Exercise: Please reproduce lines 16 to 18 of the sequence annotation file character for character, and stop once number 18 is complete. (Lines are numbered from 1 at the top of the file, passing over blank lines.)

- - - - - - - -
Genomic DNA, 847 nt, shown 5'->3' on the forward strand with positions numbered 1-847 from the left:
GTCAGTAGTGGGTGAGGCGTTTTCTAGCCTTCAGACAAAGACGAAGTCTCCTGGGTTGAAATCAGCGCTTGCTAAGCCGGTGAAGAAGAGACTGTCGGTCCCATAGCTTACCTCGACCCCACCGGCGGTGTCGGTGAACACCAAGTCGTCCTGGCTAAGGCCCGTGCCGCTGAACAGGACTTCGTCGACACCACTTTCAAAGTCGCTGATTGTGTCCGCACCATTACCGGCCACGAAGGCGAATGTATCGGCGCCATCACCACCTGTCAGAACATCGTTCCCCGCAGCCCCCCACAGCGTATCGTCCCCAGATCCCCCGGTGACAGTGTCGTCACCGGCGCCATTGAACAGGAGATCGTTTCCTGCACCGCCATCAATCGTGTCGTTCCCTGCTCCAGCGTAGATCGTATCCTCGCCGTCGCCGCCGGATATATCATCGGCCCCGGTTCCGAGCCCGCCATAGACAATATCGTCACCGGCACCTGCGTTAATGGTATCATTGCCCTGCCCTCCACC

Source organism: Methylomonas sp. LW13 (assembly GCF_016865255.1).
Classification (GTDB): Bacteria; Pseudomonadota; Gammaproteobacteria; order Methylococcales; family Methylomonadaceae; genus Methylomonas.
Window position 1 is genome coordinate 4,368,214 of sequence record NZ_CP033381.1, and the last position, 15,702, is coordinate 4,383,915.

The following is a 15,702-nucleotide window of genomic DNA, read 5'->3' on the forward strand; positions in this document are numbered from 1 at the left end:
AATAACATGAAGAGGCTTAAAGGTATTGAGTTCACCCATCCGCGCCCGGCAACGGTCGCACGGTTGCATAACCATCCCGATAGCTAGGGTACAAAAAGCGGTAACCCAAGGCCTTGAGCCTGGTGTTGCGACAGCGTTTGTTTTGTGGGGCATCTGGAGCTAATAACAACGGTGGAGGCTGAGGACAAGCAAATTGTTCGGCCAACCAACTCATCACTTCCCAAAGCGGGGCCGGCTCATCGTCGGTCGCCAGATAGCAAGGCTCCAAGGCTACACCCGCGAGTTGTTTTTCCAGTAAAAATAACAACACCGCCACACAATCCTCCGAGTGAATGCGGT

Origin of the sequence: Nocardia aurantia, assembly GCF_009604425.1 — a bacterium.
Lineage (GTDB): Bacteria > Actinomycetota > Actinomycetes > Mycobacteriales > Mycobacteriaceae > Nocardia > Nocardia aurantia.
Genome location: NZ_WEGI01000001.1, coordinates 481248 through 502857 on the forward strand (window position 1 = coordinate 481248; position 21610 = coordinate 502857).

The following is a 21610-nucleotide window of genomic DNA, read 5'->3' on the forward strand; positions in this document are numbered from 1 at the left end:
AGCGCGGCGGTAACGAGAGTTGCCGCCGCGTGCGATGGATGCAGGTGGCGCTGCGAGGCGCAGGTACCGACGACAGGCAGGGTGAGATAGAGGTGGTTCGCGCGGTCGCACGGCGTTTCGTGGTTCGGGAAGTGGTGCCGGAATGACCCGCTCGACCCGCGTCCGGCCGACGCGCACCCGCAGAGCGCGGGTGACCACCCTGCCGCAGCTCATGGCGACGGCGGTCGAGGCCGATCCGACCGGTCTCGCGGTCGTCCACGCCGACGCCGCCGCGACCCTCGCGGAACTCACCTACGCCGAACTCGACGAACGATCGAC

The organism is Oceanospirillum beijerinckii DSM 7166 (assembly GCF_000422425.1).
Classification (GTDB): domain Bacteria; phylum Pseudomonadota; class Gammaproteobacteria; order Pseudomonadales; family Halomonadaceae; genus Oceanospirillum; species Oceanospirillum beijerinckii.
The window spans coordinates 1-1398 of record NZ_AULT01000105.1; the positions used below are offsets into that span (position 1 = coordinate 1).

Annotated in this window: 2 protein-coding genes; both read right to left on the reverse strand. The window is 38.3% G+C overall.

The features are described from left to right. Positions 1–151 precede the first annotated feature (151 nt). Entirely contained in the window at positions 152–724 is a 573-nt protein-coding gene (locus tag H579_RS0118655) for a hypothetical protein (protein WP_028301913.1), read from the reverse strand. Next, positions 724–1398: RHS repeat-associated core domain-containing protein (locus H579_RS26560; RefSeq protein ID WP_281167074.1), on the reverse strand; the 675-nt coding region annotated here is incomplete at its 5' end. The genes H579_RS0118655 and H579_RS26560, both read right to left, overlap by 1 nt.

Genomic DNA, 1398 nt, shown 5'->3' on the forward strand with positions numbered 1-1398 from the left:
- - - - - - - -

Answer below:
Annotated in this window: 2 protein-coding genes; both read right to left on the reverse strand. The window is 38.3% G+C overall.

The features are described from left to right. Positions 1–151 precede the first annotated feature (151 nt). Entirely contained in the window at positions 152–724 is a 573-nt protein-coding gene (locus tag H579_RS0118655) for a hypothetical protein (protein WP_028301913.1), read from the reverse strand. Next, positions 724–1398: RHS repeat-associated core domain-containing protein (locus H579_RS26560; RefSeq protein ID WP_281167074.1), on the reverse strand; the 675-nt coding region annotated here is incomplete at its 5' end. The genes H579_RS0118655 and H579_RS26560, both read right to left, overlap by 1 nt.

Genomic DNA, 1398 nt, shown 5'->3' on the forward strand with positions numbered 1-1398 from the left: